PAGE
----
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INTRODUCTION It has long been the opinion of many of the more progressive teachers of the United States that, next to Herakles, Odysseus is the hero closest to child-life, and that the stories from the "Odyssey" are the most suitable for reading-lessons. These conclusions have been reached through independent experiments not related to educational work in foreign countries. While sojourning in... more...

ULF VAN YERN It was youthful Ulf Van Yern   Goes before the King to stand:“To avenge my father’s death   Lend me warriors of thy band.” “Of my kemps I’ll lend thee them   Who to follow thee consent;Ask’st thou Vidrik Verlandson   Thou wilt further thy intent. “I will lend thee of my men,   Thou shalt have the very flower;Vidrik, and stark Diderik,   Many kemps have felt their... more...

Under the window is my garden, Where sweet, sweet flowers grow; And in the pear-tree dwells a robin, The dearest bird I know. Tho' I peep out betimes in the morning, Still the flowers are up the first; Then I try and talk to the robin, And perhaps he'd chat—if he durst.13 Will you be my little wife, If I ask you? Do! I'll buy you such a Sunday frock, A nice umbrella, too. And you shall... more...

THE REG'LAR LARK The Reg'lar Lark's a very gay old Bird;At sunrise often may his voice be heardAs jauntily he wends his homeward way,And trills a fresh and merry roundelay.And some old, wise philosopher has said:Rise with a lark, and with a lark to bed. Although a learned EntomologistMay doubt if Humbugs really do exist,Yet each of us, I'm sure, can truly sayWe've seen a number... more...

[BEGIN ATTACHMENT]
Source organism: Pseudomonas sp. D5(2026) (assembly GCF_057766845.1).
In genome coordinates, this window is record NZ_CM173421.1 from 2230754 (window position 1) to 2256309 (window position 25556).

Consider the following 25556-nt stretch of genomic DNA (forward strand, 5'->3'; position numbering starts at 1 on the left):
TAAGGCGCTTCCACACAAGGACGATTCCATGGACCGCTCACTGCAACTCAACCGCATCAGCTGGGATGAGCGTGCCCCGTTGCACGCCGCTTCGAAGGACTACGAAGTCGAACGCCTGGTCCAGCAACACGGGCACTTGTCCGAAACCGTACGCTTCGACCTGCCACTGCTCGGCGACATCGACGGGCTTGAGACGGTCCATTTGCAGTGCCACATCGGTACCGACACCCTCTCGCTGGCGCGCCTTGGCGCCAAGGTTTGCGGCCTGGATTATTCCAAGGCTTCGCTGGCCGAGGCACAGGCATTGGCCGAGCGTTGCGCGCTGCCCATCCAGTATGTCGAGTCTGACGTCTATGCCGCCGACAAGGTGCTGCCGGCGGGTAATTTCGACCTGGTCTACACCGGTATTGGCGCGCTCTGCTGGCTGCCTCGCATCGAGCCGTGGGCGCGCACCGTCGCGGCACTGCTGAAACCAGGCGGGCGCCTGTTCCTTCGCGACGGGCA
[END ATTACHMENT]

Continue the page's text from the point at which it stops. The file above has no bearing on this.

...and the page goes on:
Child Songs of Cheer A robin redbreast, fluting thereUpon the apple-bough,Is telling all the world how fairAre apple-blossoms now;The honey-dew its sweetness spillsFrom cuckoo-cups, and allThe crocuses and daffodilsAre drest for festival!Such pretty things are to be seen,Such pleasant things to do,The April earth it is so green,The April sky so blue,The path from dawn to even-songSo joyous is... more...

Rupert Brooke was both fair to see and winning in his ways. There was at the first contact both bloom and charm; and most of all there was life. To use the word his friends describe him by, he was "vivid". This vitality, though manifold in expression, is felt primarily in his sensations — surprise mingled with delight — "One after one, like tasting a sweet food." This is life's... more...